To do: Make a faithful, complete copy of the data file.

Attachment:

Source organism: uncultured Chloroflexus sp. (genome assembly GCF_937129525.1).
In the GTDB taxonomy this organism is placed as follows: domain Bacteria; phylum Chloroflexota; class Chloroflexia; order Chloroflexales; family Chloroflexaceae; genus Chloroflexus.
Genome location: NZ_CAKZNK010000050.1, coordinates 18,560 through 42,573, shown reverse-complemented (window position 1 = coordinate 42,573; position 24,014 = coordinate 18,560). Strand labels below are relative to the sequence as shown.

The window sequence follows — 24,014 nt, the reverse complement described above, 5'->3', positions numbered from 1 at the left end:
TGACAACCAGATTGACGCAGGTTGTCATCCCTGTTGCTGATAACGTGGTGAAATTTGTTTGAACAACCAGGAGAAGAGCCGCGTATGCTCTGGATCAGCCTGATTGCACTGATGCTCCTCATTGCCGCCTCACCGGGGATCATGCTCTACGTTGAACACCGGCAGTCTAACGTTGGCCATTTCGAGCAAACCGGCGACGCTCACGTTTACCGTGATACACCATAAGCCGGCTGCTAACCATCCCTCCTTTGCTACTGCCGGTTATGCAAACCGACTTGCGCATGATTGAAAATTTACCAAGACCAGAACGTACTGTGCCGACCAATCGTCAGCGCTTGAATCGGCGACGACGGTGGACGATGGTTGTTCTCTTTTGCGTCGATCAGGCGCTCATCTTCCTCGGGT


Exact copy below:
Source organism: uncultured Chloroflexus sp. (genome assembly GCF_937129525.1).
In the GTDB taxonomy this organism is placed as follows: domain Bacteria; phylum Chloroflexota; class Chloroflexia; order Chloroflexales; family Chloroflexaceae; genus Chloroflexus.
Genome location: NZ_CAKZNK010000050.1, coordinates 18,560 through 42,573, shown reverse-complemented (window position 1 = coordinate 42,573; position 24,014 = coordinate 18,560). Strand labels below are relative to the sequence as shown.

The window sequence follows — 24,014 nt, the reverse complement described above, 5'->3', positions numbered from 1 at the left end:
TGACAACCAGATTGACGCAGGTTGTCATCCCTGTTGCTGATAACGTGGTGAAATTTGTTTGAACAACCAGGAGAAGAGCCGCGTATGCTCTGGATCAGCCTGATTGCACTGATGCTCCTCATTGCCGCCTCACCGGGGATCATGCTCTACGTTGAACACCGGCAGTCTAACGTTGGCCATTTCGAGCAAACCGGCGACGCTCACGTTTACCGTGATACACCATAAGCCGGCTGCTAACCATCCCTCCTTTGCTACTGCCGGTTATGCAAACCGACTTGCGCATGATTGAAAATTTACCAAGACCAGAACGTACTGTGCCGACCAATCGTCAGCGCTTGAATCGGCGACGACGGTGGACGATGGTTGTTCTCTTTTGCGTCGATCAGGCGCTCATCTTCCTCGGGT